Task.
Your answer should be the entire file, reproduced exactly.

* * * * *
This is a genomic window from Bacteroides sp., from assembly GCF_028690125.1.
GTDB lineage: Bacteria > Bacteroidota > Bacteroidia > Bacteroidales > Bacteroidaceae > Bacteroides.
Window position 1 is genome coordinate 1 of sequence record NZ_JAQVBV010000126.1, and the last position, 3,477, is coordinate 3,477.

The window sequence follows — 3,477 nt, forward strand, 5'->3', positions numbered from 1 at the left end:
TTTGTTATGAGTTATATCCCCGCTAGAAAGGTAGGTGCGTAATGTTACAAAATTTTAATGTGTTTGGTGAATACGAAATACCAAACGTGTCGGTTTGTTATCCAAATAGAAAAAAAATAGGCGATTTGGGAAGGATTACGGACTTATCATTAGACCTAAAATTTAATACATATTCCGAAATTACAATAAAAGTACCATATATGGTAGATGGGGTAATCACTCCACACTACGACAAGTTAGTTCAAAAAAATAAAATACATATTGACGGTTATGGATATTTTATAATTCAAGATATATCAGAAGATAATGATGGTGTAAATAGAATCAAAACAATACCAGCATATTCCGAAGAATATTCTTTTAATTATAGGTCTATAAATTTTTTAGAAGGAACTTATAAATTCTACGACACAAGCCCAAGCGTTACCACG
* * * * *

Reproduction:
This is a genomic window from Bacteroides sp., from assembly GCF_028690125.1.
GTDB lineage: Bacteria > Bacteroidota > Bacteroidia > Bacteroidales > Bacteroidaceae > Bacteroides.
Window position 1 is genome coordinate 1 of sequence record NZ_JAQVBV010000126.1, and the last position, 3,477, is coordinate 3,477.

The window sequence follows — 3,477 nt, forward strand, 5'->3', positions numbered from 1 at the left end:
TTTGTTATGAGTTATATCCCCGCTAGAAAGGTAGGTGCGTAATGTTACAAAATTTTAATGTGTTTGGTGAATACGAAATACCAAACGTGTCGGTTTGTTATCCAAATAGAAAAAAAATAGGCGATTTGGGAAGGATTACGGACTTATCATTAGACCTAAAATTTAATACATATTCCGAAATTACAATAAAAGTACCATATATGGTAGATGGGGTAATCACTCCACACTACGACAAGTTAGTTCAAAAAAATAAAATACATATTGACGGTTATGGATATTTTATAATTCAAGATATATCAGAAGATAATGATGGTGTAAATAGAATCAAAACAATACCAGCATATTCCGAAGAATATTCTTTTAATTATAGGTCTATAAATTTTTTAGAAGGAACTTATAAATTCTACGACACAAGCCCAAGCGTTACCACG